You’ll find all sorts of pros and cons to crate training on the internet. You’ll also find all sorts of tips and tricks for crate training your puppy. As I write this, I’m crate training (and training in general) my Boxer puppy, Gretel (she’s the Boxer pup on the front page of fallsvetclinic.com). My former dog, Bridget, was an absolute all-star. But as a puppy, she was a pain in the hind end to crate train:
lots of barking and whining overnight for 2 to 3 weeks, urinating in her crate on a regular basis, lots of necessary baths because of the regular urinating… it was tough. But I stuck with it and I couldn’t have been more thankful!
Why crate train? Crate training builds security, prevents damage in the home, accelerates the potty-training learning curve and gets them ready for a time when they’ll need to be confined crate (travel, hospitalization, boarding, etc.)
The crate you choose needs to be just big enough for the dog to stand and turn around comfortably. Plan ahead. Some puppies grow very big!
Most puppies don’t naturally love their cage, but with time and consistency, your puppy will come to know the crate as a safe, calm place. How? Here is my philosophy behind crate training and what I’ve done to crate train my dogs:
- Have a routine and be consistent. My young dogs sleep in their crate every night. They’ve come to understand this as the normal thing to do. They don’t know another way of life. They don’t sit in their crates wondering if their litter mates are sleeping in a Sleep Number Bed somewhere. Gretel always goes outside to do her business right before and right after her crate time.
- Do not reward bad behavior. I mentioned that Bridget whined and barked a lot as a new puppy in her crate. (<–understatement) Going to her and telling her that it was “alright,” or letting her out of her crate in the middle of this behavior would have set the crate training back many months. She needed to learn that she was expected to be calm when she was in her crate. Do not acknowledge anything other than acceptable behavior.
- Start by making the crate a positive place. Feeding your puppy in the crate or giving a treat such as a biscuit or a stuffed Kong toy can show that good things can happen in the crate.
- Never force your dog to leave the crate. Dogs need to understand that their crate is a safe place for them. Some dogs will run to their crate when they know they’re in trouble. As much as you’d like to discipline/punish them, it’s okay that they’ve gone to their crate because this shows that they know that the crate is their place. It needs to be their own little section of the house.
- Don’t use the cage simply for punishment. I also don’t use the cage as a “time out” immediately after they’ve done something bad. But…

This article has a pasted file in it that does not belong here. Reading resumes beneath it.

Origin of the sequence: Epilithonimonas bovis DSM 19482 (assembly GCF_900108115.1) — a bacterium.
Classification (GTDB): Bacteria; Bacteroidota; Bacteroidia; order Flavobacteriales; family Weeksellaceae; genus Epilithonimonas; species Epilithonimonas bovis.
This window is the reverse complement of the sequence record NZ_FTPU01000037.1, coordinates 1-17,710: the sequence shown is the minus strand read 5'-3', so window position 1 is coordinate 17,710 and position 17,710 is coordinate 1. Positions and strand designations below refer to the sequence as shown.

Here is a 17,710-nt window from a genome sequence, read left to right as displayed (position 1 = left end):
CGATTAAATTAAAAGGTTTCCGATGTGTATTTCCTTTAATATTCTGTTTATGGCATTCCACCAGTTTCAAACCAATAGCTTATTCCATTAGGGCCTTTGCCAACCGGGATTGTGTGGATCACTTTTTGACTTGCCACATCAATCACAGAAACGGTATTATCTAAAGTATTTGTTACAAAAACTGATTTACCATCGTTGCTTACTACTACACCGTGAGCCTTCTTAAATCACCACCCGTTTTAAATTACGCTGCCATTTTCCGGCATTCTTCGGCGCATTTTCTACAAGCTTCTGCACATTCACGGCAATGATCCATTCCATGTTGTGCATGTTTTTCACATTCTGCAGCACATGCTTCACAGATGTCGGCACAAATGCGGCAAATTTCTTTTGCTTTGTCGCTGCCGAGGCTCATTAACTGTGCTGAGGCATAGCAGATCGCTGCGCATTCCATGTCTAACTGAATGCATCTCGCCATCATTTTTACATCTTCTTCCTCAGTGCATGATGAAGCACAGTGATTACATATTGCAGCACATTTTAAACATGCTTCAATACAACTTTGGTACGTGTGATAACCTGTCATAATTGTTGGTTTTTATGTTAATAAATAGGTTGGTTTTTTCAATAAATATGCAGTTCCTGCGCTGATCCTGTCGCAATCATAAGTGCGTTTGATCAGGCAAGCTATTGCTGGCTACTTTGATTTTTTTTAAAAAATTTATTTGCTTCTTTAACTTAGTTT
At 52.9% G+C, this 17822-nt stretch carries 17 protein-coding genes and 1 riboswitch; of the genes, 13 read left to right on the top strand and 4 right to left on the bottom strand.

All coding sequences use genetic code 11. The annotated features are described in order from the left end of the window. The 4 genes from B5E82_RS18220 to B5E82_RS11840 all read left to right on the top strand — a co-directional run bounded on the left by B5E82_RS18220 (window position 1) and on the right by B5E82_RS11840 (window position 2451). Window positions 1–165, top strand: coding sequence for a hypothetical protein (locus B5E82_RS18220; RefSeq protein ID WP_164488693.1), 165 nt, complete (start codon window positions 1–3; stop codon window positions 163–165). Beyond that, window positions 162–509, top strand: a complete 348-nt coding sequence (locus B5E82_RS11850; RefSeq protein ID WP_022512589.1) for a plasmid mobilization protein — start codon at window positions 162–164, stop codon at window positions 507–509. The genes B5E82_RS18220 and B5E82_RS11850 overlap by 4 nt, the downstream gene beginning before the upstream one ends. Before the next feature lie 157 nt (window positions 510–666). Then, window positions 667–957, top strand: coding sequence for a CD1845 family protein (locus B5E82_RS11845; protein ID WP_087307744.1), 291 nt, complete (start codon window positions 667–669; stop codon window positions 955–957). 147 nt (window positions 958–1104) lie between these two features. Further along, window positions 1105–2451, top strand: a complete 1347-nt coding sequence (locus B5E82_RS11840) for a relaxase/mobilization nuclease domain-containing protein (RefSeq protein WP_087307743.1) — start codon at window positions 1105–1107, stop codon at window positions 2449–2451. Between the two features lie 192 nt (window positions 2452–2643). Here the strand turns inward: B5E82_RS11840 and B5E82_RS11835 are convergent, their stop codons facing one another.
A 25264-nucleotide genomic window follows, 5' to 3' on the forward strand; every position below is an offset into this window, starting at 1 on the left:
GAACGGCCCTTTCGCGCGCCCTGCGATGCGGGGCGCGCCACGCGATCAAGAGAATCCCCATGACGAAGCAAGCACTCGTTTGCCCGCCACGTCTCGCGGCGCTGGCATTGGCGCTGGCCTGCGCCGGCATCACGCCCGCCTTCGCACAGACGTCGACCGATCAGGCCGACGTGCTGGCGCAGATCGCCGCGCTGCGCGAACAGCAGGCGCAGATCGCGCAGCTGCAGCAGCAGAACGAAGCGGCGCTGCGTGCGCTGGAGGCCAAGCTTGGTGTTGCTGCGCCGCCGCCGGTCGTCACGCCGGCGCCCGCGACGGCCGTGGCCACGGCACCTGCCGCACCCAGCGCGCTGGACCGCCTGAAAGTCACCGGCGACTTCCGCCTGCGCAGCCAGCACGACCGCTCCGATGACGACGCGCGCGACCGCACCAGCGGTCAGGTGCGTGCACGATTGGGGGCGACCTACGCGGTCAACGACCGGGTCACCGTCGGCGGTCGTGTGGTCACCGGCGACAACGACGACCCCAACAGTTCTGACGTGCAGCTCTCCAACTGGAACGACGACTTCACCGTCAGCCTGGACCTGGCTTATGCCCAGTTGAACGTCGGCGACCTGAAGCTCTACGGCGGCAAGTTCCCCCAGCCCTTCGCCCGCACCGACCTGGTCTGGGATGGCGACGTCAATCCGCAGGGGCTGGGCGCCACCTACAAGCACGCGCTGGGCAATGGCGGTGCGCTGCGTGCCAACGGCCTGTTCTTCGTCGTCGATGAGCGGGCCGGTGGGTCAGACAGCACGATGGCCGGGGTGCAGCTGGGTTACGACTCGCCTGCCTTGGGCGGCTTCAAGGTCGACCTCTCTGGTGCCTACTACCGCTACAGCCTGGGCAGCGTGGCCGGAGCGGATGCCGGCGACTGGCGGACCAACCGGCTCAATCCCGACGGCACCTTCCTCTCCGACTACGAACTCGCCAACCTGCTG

- I do use the crate to protect my dog and prevent her from doing something bad. (This stems from my #1 rule of puppy training: Don’t give a dog an opportunity to make a bad decision.) When I’m at work, and my wife is showering and getting ready for the day and keeping watch over our 2 year old son at the same time, it would not be wise to allow Gretel to roam the house and do something such as poop in the dining room or chew on the couch. Why give her an opportunity to be bad? My wife can then release her from her crate when the morning chores are done and everyone’s happy!
“But when can I leave my dog out of the crate when I leave the house?” is a common question I hear. Or another is, “When can I let them sleep outside the crate at night?”
My initial answer is, “Whenever you’d like.” But if you want to know that your dog is being good, and that you won’t come home to a wet floor, a chewed-up pillow, blinds that aren’t hanging anymore, or wake up to find the contents of your garbage can spread all over the floor, having your dog sleep in the crate will make sure that everyone has positive vocal tones and body language when you arrive home or wake up.
And besides, why send your dog mixed signals? With proper crate training, your dog understands that time in the crate is a normal part life. If you take an “in again, out again” approach to the crate, that’s a sure way that your dog will not learn that the crate is a good, safe place.
If you have additional questions or thoughts about crate training that you’d like to share with us, feel free! We welcome the opportunity to strengthen the bond between you and your dog.
Remember, the goal of crate-training is aid in the socialization and training of your puppy.